Twenty-five years ago, I moved back to the East Coast to attend seminary. While pursuing my masters, I two worked jobs and took classes at night. While this schedule was grueling at times, I felt called to complete this higher education. After completing one third of my classes, I contracted a severe case of iritis. Following a trip to an emergency room, I was hurled into darkness with my future vision in doubt.
But he who hates (detests, despises) his brother [[i]in Christ] is in darkness and walking (living) in the dark; he is straying and does not perceive or know where he is going, because the darkness has blinded his eyes, 1 John 2:11.
One of Jesus’ disciples is referring to a spiritual form of blindness. John isn’t taking about planks in your eyes that impairs your vision, Matthew 7:1-5. Rather, addictions, bad habits, and sinful tendencies allow darkness to enter your life. This spiritual darkness often prevents you from seeing clearly, unable to confront a sinful lifestyle that is so obvious to everyone who cares about you.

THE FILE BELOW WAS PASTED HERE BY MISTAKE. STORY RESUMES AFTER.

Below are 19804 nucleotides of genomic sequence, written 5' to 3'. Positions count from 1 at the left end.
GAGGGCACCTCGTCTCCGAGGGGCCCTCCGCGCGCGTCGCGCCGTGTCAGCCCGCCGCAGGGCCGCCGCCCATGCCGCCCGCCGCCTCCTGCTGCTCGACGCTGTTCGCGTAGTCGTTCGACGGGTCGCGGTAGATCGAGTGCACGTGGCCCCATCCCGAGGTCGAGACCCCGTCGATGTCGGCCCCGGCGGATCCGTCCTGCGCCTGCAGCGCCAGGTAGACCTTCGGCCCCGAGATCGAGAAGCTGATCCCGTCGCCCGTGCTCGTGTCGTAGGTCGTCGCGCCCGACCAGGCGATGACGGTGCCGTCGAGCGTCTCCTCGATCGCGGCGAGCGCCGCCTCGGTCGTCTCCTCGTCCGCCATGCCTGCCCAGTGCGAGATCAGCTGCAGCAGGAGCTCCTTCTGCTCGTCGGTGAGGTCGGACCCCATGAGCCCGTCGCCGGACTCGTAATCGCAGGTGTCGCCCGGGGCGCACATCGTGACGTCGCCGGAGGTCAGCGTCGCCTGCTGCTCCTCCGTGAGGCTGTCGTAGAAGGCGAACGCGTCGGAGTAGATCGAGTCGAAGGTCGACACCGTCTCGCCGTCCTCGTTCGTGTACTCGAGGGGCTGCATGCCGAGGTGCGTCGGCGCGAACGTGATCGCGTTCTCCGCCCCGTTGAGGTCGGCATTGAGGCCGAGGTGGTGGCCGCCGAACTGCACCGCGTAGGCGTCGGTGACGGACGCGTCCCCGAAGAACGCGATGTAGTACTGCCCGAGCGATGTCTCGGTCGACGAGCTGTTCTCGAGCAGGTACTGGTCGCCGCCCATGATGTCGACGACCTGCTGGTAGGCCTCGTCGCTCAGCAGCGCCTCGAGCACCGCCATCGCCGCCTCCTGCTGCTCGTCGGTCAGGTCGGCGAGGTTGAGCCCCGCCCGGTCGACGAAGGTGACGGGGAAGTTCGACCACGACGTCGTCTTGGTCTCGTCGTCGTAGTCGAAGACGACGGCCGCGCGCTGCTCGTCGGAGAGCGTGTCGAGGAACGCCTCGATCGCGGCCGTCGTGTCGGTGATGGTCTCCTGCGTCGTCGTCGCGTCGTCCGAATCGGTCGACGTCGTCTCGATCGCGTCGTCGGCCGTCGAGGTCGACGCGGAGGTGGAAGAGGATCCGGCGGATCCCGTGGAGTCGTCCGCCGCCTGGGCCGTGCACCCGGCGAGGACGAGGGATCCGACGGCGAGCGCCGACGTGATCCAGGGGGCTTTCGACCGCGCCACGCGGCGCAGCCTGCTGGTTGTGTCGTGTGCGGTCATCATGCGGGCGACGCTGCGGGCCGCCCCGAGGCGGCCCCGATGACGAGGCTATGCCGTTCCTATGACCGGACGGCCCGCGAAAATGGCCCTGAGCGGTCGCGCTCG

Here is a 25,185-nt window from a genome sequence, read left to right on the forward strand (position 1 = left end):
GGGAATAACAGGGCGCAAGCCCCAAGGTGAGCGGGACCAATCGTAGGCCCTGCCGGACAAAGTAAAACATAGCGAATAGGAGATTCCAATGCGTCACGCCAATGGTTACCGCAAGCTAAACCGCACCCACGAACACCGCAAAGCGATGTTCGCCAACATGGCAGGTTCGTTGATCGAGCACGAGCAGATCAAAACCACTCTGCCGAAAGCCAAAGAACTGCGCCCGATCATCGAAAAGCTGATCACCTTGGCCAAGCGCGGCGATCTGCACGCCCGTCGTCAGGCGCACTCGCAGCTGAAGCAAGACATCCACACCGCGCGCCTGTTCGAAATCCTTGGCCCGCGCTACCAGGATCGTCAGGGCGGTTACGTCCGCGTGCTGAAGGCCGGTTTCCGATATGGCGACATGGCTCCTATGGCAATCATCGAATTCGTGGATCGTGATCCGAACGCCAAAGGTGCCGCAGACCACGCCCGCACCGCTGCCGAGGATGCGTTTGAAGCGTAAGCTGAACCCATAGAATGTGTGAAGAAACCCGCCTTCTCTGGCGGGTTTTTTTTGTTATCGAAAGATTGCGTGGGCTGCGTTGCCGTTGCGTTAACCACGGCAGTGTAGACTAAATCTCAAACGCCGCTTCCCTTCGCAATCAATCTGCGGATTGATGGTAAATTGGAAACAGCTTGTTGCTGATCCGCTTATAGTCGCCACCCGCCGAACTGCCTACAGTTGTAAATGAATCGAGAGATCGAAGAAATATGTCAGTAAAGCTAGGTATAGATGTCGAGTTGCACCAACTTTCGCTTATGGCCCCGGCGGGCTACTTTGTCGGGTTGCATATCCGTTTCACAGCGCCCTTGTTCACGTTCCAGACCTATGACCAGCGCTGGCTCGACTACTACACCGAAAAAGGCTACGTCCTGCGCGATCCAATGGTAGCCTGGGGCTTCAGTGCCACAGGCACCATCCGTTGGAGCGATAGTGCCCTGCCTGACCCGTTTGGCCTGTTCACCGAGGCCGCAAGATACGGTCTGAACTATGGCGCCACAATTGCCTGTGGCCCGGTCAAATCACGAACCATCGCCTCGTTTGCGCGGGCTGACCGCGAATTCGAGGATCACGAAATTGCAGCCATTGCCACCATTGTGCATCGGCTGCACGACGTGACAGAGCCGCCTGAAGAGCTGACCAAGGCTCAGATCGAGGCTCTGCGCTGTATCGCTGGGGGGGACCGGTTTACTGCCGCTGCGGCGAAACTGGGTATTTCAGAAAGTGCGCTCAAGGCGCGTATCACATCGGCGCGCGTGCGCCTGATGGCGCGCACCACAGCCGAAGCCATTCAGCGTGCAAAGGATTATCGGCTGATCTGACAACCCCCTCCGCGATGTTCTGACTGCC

To open their eyes that they may turn from darkness to light and from the power of Satan to God, so that they may thus receive forgiveness and release from their sins and a place and portion among those who are consecrated and purified by faith in Me, Acts 26:18.
According to Luke who just happens to be a doctor, Satan has the power to blind Christians. When your life is filled with darkness, your objectivity and perception to change is clouded. One of the ways to restore your spiritual vision is through confession and contrition. Another way to restore your sight is by reading and studying the Bible. As you uncover truth, the truth will set you free from sin, John 8:32.
by Jay Mankus